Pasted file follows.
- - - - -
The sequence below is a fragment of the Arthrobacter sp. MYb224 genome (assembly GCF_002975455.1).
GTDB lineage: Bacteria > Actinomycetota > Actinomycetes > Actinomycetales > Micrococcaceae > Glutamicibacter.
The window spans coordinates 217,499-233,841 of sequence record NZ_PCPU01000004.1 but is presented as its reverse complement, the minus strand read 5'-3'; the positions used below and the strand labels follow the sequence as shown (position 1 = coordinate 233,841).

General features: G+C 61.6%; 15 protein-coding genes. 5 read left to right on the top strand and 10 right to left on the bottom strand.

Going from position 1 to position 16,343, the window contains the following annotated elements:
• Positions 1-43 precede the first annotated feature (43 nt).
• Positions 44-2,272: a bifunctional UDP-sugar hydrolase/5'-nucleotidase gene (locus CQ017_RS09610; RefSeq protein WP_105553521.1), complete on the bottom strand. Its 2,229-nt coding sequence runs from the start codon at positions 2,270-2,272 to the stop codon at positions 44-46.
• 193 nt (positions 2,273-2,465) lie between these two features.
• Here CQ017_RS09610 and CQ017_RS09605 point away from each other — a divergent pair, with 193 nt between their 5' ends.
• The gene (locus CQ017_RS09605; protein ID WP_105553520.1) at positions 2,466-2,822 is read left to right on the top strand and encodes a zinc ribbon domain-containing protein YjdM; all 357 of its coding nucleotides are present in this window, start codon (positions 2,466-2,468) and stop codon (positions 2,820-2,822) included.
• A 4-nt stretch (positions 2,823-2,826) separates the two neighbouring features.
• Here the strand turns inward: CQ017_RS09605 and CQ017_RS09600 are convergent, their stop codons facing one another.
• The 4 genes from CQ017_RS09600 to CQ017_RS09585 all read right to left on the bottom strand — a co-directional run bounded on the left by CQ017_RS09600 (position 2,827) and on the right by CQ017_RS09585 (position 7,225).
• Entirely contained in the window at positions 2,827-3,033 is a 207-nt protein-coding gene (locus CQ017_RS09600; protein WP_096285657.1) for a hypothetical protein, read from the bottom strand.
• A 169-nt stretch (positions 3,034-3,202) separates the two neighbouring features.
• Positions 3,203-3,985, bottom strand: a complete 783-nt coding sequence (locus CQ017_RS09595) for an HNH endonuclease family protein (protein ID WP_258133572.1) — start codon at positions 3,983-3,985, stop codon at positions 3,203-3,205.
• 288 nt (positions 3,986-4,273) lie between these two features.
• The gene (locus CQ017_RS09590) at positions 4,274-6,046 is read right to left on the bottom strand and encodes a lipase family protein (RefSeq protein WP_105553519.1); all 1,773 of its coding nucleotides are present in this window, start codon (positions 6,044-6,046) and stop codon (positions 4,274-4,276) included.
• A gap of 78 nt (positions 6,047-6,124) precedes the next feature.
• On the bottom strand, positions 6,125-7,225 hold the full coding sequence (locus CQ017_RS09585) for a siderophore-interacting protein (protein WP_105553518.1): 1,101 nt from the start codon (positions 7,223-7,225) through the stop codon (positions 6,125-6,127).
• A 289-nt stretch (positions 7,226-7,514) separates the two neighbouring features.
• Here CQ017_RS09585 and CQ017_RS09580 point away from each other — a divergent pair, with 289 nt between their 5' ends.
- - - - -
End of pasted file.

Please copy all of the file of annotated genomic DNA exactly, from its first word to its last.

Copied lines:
The sequence below is a fragment of the Arthrobacter sp. MYb224 genome (assembly GCF_002975455.1).
GTDB lineage: Bacteria > Actinomycetota > Actinomycetes > Actinomycetales > Micrococcaceae > Glutamicibacter.
The window spans coordinates 217,499-233,841 of sequence record NZ_PCPU01000004.1 but is presented as its reverse complement, the minus strand read 5'-3'; the positions used below and the strand labels follow the sequence as shown (position 1 = coordinate 233,841).

General features: G+C 61.6%; 15 protein-coding genes. 5 read left to right on the top strand and 10 right to left on the bottom strand.

Going from position 1 to position 16,343, the window contains the following annotated elements:
• Positions 1-43 precede the first annotated feature (43 nt).
• Positions 44-2,272: a bifunctional UDP-sugar hydrolase/5'-nucleotidase gene (locus CQ017_RS09610; RefSeq protein WP_105553521.1), complete on the bottom strand. Its 2,229-nt coding sequence runs from the start codon at positions 2,270-2,272 to the stop codon at positions 44-46.
• 193 nt (positions 2,273-2,465) lie between these two features.
• Here CQ017_RS09610 and CQ017_RS09605 point away from each other — a divergent pair, with 193 nt between their 5' ends.
• The gene (locus CQ017_RS09605; protein ID WP_105553520.1) at positions 2,466-2,822 is read left to right on the top strand and encodes a zinc ribbon domain-containing protein YjdM; all 357 of its coding nucleotides are present in this window, start codon (positions 2,466-2,468) and stop codon (positions 2,820-2,822) included.
• A 4-nt stretch (positions 2,823-2,826) separates the two neighbouring features.
• Here the strand turns inward: CQ017_RS09605 and CQ017_RS09600 are convergent, their stop codons facing one another.
• The 4 genes from CQ017_RS09600 to CQ017_RS09585 all read right to left on the bottom strand — a co-directional run bounded on the left by CQ017_RS09600 (position 2,827) and on the right by CQ017_RS09585 (position 7,225).
• Entirely contained in the window at positions 2,827-3,033 is a 207-nt protein-coding gene (locus CQ017_RS09600; protein WP_096285657.1) for a hypothetical protein, read from the bottom strand.
• A 169-nt stretch (positions 3,034-3,202) separates the two neighbouring features.
• Positions 3,203-3,985, bottom strand: a complete 783-nt coding sequence (locus CQ017_RS09595) for an HNH endonuclease family protein (protein ID WP_258133572.1) — start codon at positions 3,983-3,985, stop codon at positions 3,203-3,205.
• 288 nt (positions 3,986-4,273) lie between these two features.
• The gene (locus CQ017_RS09590) at positions 4,274-6,046 is read right to left on the bottom strand and encodes a lipase family protein (RefSeq protein WP_105553519.1); all 1,773 of its coding nucleotides are present in this window, start codon (positions 6,044-6,046) and stop codon (positions 4,274-4,276) included.
• A gap of 78 nt (positions 6,047-6,124) precedes the next feature.
• On the bottom strand, positions 6,125-7,225 hold the full coding sequence (locus CQ017_RS09585) for a siderophore-interacting protein (protein WP_105553518.1): 1,101 nt from the start codon (positions 7,223-7,225) through the stop codon (positions 6,125-6,127).
• A 289-nt stretch (positions 7,226-7,514) separates the two neighbouring features.
• Here CQ017_RS09585 and CQ017_RS09580 point away from each other — a divergent pair, with 289 nt between their 5' ends.